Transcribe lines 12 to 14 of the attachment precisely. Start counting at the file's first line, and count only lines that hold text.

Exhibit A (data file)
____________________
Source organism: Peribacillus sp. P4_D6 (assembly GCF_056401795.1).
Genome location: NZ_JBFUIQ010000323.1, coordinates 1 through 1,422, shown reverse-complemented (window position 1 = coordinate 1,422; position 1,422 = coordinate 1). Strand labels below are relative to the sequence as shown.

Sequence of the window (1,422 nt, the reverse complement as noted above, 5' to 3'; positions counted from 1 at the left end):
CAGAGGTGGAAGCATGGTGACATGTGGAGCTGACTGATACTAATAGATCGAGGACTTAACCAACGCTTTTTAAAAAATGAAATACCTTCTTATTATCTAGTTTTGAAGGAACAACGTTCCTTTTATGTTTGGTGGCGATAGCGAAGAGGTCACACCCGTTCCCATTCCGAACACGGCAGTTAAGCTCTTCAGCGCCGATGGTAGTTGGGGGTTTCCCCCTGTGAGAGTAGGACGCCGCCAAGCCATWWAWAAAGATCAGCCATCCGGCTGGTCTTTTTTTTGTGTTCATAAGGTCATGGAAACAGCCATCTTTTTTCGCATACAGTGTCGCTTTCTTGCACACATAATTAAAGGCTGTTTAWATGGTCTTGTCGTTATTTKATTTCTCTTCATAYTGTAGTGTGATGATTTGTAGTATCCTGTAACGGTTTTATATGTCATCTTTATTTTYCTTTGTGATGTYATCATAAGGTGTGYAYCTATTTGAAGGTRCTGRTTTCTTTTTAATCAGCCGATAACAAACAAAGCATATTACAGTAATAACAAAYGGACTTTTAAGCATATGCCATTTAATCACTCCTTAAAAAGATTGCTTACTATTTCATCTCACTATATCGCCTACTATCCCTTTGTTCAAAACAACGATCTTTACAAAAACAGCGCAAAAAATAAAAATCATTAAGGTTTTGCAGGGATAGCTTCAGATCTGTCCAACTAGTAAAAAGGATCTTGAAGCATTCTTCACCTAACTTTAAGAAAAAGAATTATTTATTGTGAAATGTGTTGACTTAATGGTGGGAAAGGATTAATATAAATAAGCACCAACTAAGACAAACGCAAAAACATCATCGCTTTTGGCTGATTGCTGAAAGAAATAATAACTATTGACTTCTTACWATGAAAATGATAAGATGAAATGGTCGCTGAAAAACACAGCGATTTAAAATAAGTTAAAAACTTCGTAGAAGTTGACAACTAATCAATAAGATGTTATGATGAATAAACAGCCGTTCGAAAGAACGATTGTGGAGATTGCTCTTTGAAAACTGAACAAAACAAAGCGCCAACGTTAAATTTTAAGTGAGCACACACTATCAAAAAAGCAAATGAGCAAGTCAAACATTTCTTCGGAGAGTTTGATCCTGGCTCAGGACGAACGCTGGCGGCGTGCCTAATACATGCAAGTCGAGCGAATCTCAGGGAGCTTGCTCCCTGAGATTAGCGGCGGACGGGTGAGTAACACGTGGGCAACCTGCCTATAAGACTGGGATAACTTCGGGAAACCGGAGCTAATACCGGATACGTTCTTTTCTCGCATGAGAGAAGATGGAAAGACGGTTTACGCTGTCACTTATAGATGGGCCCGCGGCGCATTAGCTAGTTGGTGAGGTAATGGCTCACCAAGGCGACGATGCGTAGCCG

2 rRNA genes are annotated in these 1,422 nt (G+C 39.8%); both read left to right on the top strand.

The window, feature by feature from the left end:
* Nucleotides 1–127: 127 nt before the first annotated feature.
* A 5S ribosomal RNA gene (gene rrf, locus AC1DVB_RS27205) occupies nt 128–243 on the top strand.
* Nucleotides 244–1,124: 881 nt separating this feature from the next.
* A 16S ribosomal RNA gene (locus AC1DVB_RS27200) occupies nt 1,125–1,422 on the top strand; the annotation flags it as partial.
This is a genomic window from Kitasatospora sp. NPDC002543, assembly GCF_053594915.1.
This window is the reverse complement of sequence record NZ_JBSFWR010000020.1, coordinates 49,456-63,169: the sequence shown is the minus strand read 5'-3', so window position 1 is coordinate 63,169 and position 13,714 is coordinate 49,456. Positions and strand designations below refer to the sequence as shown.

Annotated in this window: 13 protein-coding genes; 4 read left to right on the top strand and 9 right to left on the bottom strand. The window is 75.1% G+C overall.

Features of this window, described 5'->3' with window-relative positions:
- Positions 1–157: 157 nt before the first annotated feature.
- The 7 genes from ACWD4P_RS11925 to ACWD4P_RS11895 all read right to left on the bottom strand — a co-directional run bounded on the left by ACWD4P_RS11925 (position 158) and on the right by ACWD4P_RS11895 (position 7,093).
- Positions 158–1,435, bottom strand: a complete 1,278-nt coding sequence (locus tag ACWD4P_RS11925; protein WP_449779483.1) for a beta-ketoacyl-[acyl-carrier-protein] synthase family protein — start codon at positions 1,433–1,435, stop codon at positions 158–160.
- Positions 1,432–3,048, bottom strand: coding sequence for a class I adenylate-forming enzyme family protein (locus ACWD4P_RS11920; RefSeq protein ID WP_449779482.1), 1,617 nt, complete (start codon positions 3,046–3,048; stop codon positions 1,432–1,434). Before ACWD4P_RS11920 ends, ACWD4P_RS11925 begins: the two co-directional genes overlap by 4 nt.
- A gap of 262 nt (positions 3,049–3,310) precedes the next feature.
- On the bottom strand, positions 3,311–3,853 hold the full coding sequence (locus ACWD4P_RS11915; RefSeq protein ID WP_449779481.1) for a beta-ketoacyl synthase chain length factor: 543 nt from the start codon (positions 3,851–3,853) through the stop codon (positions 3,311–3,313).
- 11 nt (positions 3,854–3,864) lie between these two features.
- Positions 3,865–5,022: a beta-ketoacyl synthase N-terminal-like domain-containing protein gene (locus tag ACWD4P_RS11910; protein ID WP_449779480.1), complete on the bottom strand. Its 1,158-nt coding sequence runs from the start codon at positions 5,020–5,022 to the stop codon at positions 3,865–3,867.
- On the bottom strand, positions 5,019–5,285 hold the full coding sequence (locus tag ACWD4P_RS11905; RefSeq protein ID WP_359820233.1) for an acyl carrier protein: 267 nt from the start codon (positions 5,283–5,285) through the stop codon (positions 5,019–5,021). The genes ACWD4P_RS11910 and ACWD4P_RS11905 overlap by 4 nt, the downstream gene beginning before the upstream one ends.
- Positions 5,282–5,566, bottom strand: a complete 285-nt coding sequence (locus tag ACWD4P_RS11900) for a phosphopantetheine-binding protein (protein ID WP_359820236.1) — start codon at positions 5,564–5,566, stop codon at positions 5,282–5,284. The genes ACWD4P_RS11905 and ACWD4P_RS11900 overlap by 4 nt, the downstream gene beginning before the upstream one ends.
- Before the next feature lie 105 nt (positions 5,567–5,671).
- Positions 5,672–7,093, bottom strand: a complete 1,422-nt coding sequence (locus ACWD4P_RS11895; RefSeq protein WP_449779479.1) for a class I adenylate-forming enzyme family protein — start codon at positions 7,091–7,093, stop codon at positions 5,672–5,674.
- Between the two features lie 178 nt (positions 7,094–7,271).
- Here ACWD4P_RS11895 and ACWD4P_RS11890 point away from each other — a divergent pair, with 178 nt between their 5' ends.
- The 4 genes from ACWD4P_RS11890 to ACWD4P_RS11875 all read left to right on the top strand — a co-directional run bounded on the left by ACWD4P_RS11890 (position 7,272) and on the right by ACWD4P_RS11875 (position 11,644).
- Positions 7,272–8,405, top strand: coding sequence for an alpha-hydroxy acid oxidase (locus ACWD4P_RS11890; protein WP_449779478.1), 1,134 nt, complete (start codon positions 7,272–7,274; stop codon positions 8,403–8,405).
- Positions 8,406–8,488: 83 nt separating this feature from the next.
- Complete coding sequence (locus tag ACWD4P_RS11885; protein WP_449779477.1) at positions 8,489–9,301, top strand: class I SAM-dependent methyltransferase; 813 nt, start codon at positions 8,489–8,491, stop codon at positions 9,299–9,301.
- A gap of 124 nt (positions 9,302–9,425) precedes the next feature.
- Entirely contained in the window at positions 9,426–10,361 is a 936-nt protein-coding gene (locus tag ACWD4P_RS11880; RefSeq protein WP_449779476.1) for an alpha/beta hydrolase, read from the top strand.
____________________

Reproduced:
This window is the reverse complement of sequence record NZ_JBSFWR010000020.1, coordinates 49,456-63,169: the sequence shown is the minus strand read 5'-3', so window position 1 is coordinate 63,169 and position 13,714 is coordinate 49,456. Positions and strand designations below refer to the sequence as shown.

Annotated in this window: 13 protein-coding genes; 4 read left to right on the top strand and 9 right to left on the bottom strand. The window is 75.1% G+C overall.

Features of this window, described 5'->3' with window-relative positions: